January 17, 2014
By John S. Yodice
“Hangar-flying lawyers” (like “guard-house lawyers” to us military veterans) who are not really lawyers at all but are usually experienced and insightful pilots and flight instructors, enjoy wrestling with interesting legal problems. I have enjoyed many such discussions.
Here is one raised by a just-issued (August 2013), legal interpretation from the FAA chief counsel that delves into the question of who—when two qualified pilots of a dual control aircraft are on board—may log time as pilot in command of a typical general aviation aircraft (that is, one that is certificated for single-pilot operation). We last dealt with this subject a few years ago (“Pilot Counsel: Logging Pilot-in-Command Time,” March 2010 AOPA Pilot). This recent interpretation deals with a commonly encountered situation in which one pilot is flying to maintain instrument currency and the other pilot is acting as the required safety pilot.
Pilots A and B rent a light twin-engine aircraft in order for Pilot A to operate it to maintain instrument currency. (The logging rules apply regardless of whether the pilots are flying a multiengine aircraft.) Pilot A intends to make several practice instrument approaches under simulated IFR conditions while flying VFR. Both pilots have appropriate ratings for the aircraft being flown. After takeoff, Pilot A puts on a view-limiting device and Pilot B acts as a safety pilot (“Pilot Counsel: Safety Pilot,” August 2013 AOPA Pilot). Pilot A is the sole manipulator of the controls throughout the entire flight. The interpretation assumes that Pilot B is acting as PIC for the flight. The question is who may log multiengine PIC time in this scenario?
It is FAR 61.51(e) that governs the logging of PIC flight time. The relevant part states that a private (or commercial, sport, or recreational) pilot may log PIC time for the time during which that pilot is “the sole manipulator of the controls of an aircraft for which the pilot is rated or has privileges” or “acting as pilot in command of an aircraft on which more than one pilot is required under…the regulations under which the flight is conducted.”
According to this 2013 interpretation, “Pilot A may log the entire flight as PIC time as that pilot is the sole manipulator of the controls for the entire flight. Assuming that Pilot B is acting as PIC for the flight, Pilot B may log any portion of the flight during which Pilot A operated in simulated instrument flight and Pilot B acted as the safety pilot because Pilot B’s presence is required for that portion of the flight under FAR 91.109(c). [Here is where the interpretation gets sticky.]However, if Pilot A is acting as PIC for the flight, then only Pilot A may log PIC time during the flight. Pilot B is a required crewmember under FAR 91.109(c) and may log second-in-command time under FAR 61.51(f) during the time that Pilot A operates in simulated instrument conditions.” This quote can be read to mean that Pilot B may not log any time as PIC because it says, “then only Pilot A may log PIC time during the flight.”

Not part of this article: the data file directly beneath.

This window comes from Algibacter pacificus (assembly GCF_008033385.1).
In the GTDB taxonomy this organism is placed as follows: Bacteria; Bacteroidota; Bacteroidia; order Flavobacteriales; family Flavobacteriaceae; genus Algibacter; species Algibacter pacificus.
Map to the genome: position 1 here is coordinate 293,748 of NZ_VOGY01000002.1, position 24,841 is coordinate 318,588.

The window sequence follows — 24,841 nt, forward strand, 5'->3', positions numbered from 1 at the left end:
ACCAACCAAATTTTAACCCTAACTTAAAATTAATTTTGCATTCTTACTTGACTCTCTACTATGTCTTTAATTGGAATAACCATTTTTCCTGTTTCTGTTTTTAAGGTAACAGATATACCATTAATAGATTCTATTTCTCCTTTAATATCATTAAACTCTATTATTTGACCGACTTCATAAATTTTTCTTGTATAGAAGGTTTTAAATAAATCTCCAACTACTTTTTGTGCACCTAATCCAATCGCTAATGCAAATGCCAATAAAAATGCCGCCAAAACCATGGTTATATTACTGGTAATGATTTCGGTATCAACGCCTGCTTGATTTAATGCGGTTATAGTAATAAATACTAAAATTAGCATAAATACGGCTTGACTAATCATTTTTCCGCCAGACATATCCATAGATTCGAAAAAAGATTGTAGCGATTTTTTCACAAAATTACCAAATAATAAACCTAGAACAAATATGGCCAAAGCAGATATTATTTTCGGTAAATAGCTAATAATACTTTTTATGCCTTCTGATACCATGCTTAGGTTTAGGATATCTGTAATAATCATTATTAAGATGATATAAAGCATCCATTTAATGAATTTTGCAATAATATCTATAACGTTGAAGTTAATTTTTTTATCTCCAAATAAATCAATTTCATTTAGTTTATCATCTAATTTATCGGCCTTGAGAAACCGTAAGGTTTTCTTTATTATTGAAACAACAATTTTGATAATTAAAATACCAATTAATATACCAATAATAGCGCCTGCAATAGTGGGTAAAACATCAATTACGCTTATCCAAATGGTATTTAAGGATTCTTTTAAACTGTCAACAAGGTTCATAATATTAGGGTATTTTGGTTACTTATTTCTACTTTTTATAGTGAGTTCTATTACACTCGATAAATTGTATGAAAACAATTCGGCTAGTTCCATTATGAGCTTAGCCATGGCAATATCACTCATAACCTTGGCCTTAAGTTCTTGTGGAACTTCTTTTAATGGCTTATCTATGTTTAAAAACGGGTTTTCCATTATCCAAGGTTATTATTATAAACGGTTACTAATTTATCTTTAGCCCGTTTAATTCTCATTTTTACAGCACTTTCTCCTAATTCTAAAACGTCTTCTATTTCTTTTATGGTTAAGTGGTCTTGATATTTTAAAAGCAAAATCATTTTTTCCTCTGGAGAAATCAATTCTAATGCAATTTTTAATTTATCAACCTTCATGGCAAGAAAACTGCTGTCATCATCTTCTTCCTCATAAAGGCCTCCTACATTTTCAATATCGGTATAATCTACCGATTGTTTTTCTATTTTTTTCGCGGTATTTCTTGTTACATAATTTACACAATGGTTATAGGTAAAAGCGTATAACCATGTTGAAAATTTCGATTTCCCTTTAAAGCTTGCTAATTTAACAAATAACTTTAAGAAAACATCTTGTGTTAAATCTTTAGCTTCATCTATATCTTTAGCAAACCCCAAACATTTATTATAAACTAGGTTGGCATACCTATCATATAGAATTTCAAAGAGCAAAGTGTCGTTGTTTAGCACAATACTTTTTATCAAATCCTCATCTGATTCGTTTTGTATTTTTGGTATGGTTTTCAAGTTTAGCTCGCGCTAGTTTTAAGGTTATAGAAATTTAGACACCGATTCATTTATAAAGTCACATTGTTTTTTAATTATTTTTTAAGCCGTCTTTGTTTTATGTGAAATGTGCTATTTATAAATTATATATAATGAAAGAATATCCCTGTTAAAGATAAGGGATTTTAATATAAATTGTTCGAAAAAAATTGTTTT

Another FAA interpretation, one issued in 2009, that has a similar scenario, raises the same question, but maybe a different result. In this 2009 interpretation, the total flight time was 2.2 hours and the total simulated instrument time was 2.0 hours. This interpretation says “that Pilot A may log the entire flight (2.2 hours) of PIC flight time because that pilot was the sole manipulator of the controls for the entire flight. Pilot B may log the portion of the flight during which Pilot A operated in simulated instrument flight and Pilot B acted as safety pilot (2.0 hours) because Pilot B was a required flight crewmember for that portion of the flight under 14 C.F.R. Section 91.109(b).”
Is there an argument allowing Pilot B to log PIC time? Can FAR 61.51(e) be interpreted to allow both pilots to log PIC time? Of course, there is no question about Pilot A. But cannot Pilot B be covered by the language of FAR 61.51(e)(1)(iii) that says in pertinent part that “a sport, recreational, private, commercial or airline transport pilot may log pilot-in-command flight time for flights—when the pilot…acts as pilot in command of an aircraft for which more than one pilot is required under…the regulations under which the flight is conducted?” Both of these interpretations concede that more than one pilot, a safety pilot, is required in simulated instrument flight by FAR 91.109.
An interesting legal conundrum for hangar-flying lawyers: Buried in these interpretations is the puzzling differentiation between “acting as pilot-in-command” that apparently sometimes may not be logged as PIC, and “logging pilot-in-command” time.
Light Sport Aircraft,
Christmas will be a bit more festive for the 460 residents of Tangier Island, a remote fishing village on a tiny spit of land in the Chesapeake Bay, thanks to a group of general aviation pilots.
The Center for Environmental Health, an Oakland, California-based nonprofit, has settled a 2011 lawsuit it brought against numerous aviation fuel suppliers in the state, the group announced Dec. 12.
No one likes to blow a radio exchange with ATC, but it's not possible to know exactly when a handoff from one center sector to another, or from a center to approach, is going to happen.
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